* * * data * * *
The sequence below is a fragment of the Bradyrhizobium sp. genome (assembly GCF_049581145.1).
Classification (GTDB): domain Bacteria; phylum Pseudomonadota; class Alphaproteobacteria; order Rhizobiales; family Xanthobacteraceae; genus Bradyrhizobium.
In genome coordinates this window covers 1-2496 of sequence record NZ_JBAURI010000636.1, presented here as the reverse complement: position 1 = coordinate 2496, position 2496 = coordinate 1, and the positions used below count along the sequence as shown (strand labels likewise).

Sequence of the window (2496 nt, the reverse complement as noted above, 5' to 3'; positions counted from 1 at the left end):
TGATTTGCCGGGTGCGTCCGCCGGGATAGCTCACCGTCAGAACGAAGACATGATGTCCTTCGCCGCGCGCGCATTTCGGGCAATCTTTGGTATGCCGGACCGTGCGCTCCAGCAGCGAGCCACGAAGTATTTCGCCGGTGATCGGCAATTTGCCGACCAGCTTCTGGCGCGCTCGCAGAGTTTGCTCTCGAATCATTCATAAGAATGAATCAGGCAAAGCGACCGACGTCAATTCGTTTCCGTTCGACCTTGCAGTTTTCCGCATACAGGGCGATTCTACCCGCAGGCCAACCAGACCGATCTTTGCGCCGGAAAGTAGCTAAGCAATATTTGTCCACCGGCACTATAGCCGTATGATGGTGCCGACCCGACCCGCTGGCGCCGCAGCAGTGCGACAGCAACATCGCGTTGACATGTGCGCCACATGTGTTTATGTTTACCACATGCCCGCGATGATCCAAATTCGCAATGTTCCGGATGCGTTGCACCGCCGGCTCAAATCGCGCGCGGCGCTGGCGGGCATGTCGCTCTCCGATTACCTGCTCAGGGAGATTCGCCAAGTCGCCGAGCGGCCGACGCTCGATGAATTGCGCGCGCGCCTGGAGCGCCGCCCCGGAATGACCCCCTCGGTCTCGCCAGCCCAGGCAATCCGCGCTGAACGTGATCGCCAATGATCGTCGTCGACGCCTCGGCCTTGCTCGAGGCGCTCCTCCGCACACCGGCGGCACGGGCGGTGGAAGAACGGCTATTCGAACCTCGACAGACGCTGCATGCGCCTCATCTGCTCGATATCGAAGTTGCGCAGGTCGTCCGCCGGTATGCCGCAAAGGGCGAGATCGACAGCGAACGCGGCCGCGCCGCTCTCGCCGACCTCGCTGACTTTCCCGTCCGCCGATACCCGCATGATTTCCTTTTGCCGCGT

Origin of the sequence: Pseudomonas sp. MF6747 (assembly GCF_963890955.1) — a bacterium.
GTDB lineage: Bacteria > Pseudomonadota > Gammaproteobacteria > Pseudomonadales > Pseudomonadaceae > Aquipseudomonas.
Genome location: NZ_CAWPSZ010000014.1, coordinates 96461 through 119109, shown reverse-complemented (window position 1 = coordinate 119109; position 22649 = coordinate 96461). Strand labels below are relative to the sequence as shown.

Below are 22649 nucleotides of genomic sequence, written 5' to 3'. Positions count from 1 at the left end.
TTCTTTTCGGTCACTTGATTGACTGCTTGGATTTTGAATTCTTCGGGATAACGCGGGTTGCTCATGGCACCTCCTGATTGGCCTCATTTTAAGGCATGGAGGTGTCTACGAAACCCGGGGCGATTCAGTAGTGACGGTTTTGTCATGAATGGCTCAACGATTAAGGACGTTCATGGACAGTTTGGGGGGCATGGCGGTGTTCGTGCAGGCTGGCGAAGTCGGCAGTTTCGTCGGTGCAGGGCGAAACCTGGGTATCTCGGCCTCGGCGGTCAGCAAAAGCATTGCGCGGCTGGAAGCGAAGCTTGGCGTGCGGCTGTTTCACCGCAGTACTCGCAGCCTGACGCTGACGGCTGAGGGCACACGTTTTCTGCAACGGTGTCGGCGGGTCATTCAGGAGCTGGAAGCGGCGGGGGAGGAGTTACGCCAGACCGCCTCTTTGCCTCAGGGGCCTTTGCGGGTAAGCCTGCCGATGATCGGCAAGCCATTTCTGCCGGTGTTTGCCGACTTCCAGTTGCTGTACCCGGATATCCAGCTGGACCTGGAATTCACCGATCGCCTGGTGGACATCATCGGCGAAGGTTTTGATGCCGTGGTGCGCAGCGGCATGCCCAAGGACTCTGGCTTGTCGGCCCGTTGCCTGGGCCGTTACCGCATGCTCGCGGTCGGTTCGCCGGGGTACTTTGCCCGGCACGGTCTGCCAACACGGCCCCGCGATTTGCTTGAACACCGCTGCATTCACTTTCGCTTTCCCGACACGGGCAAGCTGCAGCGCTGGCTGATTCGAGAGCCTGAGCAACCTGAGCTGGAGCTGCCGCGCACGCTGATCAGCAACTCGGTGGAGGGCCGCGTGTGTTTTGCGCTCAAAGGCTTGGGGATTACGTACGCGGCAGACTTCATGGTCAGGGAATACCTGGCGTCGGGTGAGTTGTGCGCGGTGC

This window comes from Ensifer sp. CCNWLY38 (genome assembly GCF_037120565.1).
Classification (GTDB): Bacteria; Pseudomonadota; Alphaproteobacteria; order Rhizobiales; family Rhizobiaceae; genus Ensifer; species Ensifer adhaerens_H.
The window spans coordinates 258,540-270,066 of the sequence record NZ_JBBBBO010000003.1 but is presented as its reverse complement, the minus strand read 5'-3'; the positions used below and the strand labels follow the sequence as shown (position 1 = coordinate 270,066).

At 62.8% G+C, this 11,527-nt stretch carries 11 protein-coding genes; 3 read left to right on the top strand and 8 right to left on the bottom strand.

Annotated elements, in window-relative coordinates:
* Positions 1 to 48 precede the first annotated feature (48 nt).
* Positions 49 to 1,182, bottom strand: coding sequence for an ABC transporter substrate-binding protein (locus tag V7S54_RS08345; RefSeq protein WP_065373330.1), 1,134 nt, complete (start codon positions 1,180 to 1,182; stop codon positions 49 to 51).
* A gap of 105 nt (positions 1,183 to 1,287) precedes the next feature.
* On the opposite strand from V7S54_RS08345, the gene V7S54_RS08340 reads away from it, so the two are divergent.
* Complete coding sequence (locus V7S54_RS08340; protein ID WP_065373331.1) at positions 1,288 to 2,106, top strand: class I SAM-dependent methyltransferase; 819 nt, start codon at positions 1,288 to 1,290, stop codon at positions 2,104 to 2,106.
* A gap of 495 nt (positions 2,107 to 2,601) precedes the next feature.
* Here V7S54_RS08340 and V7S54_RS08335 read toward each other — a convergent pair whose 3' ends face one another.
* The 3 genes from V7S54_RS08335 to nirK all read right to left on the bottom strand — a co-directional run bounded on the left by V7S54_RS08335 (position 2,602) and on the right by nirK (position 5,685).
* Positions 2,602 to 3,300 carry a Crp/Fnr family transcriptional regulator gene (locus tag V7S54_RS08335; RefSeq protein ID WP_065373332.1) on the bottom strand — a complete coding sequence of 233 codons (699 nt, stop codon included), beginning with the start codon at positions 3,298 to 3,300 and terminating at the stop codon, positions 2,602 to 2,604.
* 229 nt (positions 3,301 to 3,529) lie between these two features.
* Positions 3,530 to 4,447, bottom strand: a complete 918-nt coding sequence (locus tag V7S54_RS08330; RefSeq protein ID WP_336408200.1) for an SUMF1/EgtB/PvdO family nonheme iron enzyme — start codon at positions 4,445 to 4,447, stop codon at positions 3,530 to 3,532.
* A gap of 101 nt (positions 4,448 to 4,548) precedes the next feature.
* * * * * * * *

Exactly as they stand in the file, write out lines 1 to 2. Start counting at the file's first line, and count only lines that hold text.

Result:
The sequence below is a fragment of the Bradyrhizobium sp. genome (assembly GCF_049581145.1).
Classification (GTDB): domain Bacteria; phylum Pseudomonadota; class Alphaproteobacteria; order Rhizobiales; family Xanthobacteraceae; genus Bradyrhizobium.